Much like life, the world of educational gaming moves pretty fast – so it’s on us to stop every once in a while to reflect on all the trends we’re seeing impact our industry. Still with me?
(Image source: Giphy)
80s movie nostalgia aside, our spin on Ferris Bueller’s iconic words remains true – in our 16-year history of making games for learning and social impact, we’ve seen game-based learning transform from what was once a niche concept into a powerful learning impacting the lives of millions of players. Of course, this evolution is in no small part the result of a multitude of EdTech, commercial game development, and other technology trends – today, we’re sharing a closer look at some of the many influences set to impact the game-based learning industry of today (and beyond!)
According to experts like Dan Ayoub, general manager of education at Microsoft, AI is set to play a major role in the future of education – but how will educational game developers like us incorporate machine learning into educational games? Though nascent, we’re already beginning to see signs of how AI will be integrated into the learning games of the future – from enabling adaptive learning in real-time, to automating routine tasks like grading, and even helping to level the playing field and ensuring that learners always have access to the support they need, even beyond the classroom.
Further reading: Educational Games and AI
As an educational game developer, ensuring our products are accessible to all learners is a top priority for our teams. And as we do our part to ensure our upcoming games are designed with player accessibility in mind, we’re also using platforms like our blog to highlight innovations in assistive technology – a vital, yet under-discussed segment of the EdTech landscape. From hardware peripherals like Microsoft’s Xbox Adaptive Controller to mission-based organizations like the AbleGamers Charity, there are a host of ways that assistive technologies are enabling the disabled to participate in game-based learning.
Further reading: Assistive Technology and Game-Based Learning
Cloud gaming has arrived – and just like the introduction of comparable media streaming services like Netflix and Spotify, the tech is poised to radically transform the way we consume game content. For those new to the term, cloud gaming refers to platforms like that enable users to play games via a remote server rather than their local machine – that is, rather than installing a game directly to a console or computer prior to playing, the game itself is streamed via the internet to the player’s device in real-time. Some of the benefits of cloud-enabled educational gaming include the ability to play high-fidelity gaming on low-cost devices, along with enhanced collaborative learning experiences – however, the technology brings with it some classroom-specific challenges, as well.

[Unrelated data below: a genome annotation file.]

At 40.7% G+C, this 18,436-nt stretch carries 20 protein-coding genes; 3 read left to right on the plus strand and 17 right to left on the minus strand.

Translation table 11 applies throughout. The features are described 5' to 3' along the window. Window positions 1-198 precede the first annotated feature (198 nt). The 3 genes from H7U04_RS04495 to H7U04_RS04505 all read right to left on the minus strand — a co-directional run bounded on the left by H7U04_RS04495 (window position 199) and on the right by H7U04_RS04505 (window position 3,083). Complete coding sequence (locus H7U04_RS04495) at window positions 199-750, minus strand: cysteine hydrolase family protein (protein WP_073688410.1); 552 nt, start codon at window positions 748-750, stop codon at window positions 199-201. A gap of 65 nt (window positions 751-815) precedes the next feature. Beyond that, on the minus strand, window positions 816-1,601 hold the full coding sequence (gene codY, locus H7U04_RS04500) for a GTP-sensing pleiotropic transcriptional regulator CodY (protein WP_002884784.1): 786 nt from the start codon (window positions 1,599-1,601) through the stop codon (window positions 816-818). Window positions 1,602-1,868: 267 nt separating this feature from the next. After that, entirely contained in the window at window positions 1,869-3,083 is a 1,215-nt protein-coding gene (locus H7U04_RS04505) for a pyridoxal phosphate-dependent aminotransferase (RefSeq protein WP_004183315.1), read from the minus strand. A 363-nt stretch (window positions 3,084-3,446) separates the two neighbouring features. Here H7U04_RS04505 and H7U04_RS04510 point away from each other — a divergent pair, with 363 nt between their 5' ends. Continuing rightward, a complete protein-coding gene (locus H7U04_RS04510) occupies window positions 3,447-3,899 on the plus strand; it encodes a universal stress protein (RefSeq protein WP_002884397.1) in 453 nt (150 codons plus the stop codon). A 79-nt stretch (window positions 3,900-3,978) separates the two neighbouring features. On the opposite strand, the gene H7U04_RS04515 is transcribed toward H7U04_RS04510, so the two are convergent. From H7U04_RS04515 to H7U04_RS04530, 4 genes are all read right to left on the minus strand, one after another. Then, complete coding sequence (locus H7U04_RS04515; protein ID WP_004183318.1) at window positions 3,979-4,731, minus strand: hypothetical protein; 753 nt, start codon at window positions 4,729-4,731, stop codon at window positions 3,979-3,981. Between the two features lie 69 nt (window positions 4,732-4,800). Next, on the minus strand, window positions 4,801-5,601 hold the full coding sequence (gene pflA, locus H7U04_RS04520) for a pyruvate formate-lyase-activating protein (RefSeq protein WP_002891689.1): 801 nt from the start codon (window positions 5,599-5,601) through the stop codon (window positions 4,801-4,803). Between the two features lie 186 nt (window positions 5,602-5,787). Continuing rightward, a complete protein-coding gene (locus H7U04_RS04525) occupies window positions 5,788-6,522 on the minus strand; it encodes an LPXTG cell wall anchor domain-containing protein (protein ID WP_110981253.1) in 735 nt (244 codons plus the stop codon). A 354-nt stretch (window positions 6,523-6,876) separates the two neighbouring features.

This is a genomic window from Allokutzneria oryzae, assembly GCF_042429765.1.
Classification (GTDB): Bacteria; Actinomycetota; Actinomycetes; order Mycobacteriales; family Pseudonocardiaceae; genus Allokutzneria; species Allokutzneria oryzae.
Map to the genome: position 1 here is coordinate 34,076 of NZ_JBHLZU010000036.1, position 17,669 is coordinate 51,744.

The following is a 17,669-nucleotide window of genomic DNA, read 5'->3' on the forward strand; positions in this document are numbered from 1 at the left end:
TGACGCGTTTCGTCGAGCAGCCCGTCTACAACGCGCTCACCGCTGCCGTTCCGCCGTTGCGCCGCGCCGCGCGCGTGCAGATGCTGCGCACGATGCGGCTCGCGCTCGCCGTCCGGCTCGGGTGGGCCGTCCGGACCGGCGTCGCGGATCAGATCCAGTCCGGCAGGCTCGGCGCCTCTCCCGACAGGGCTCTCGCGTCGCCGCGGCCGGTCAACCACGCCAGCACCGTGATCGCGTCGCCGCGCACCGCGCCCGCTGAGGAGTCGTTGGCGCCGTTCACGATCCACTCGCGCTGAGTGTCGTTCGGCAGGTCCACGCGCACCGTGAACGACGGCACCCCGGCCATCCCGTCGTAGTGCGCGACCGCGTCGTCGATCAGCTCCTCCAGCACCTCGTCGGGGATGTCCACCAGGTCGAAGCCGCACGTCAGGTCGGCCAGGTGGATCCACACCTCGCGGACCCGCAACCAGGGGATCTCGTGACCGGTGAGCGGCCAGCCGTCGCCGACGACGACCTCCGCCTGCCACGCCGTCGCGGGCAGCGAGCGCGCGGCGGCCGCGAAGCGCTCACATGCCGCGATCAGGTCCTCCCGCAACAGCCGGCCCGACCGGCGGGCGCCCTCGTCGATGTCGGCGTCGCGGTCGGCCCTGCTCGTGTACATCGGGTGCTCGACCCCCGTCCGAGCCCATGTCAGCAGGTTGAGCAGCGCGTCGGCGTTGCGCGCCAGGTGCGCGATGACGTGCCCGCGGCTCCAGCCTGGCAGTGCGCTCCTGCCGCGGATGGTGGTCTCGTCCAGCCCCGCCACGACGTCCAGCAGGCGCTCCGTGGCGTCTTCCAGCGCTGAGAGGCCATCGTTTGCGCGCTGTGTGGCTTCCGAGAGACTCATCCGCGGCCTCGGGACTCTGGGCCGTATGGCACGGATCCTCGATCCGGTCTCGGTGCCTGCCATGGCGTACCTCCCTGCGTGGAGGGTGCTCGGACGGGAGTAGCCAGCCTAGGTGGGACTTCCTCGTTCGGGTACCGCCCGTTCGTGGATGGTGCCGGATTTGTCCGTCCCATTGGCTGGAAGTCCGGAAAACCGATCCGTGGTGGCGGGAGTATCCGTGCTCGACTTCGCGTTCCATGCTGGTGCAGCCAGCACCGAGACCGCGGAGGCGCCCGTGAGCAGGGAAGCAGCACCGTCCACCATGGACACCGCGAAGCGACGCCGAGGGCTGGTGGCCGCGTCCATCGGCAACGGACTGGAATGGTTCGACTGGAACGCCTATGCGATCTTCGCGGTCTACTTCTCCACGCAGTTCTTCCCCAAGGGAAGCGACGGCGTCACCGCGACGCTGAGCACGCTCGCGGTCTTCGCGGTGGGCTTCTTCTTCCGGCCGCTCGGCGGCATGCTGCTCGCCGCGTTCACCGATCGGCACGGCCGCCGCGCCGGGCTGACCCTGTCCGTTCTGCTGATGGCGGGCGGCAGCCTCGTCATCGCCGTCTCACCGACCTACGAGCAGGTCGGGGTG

Further reading: Cloud Gaming in the Classroom – What Educators Need to Know
Recently, the use of digital games and virtual reality as a tool to support health outcomes has grown increasingly popular – largely the result of hundreds of millions of dollars in investments in organizations such as MindMaze, Akili Interactive, and others. As a leading educational game developer, we’re simply fascinated by the rapidly growing intersection of video games and digital medicine – from the gamification of health and wellness, to video game prescriptions, virtual reality treatments, and more. Folks interested in learning more are also welcome to check out our article dedicated to exploring the use of video games as a tool for mental health treatment and advocacy.
Further reading: Games as Digital Medicine
Rounding out today’s list is esports – that is, competitive, organized video gaming. And while the concept of playing video games as a “sport” may seem strange to some, it’s simply impossible to ignore the impact that esports is having on the games industry at large – as well as colleges and high schools across the country. Participation in extracurricular esports programs can be an excellent way to help students cultivate social emotional skills, foster healthy habits, create college pathways, and more – engaging, motivating, and challenging students in contexts otherwise inaccessible within typical classroom settings.
Further reading: Esports EDU: Competitive Gaming in the K-12 Classroom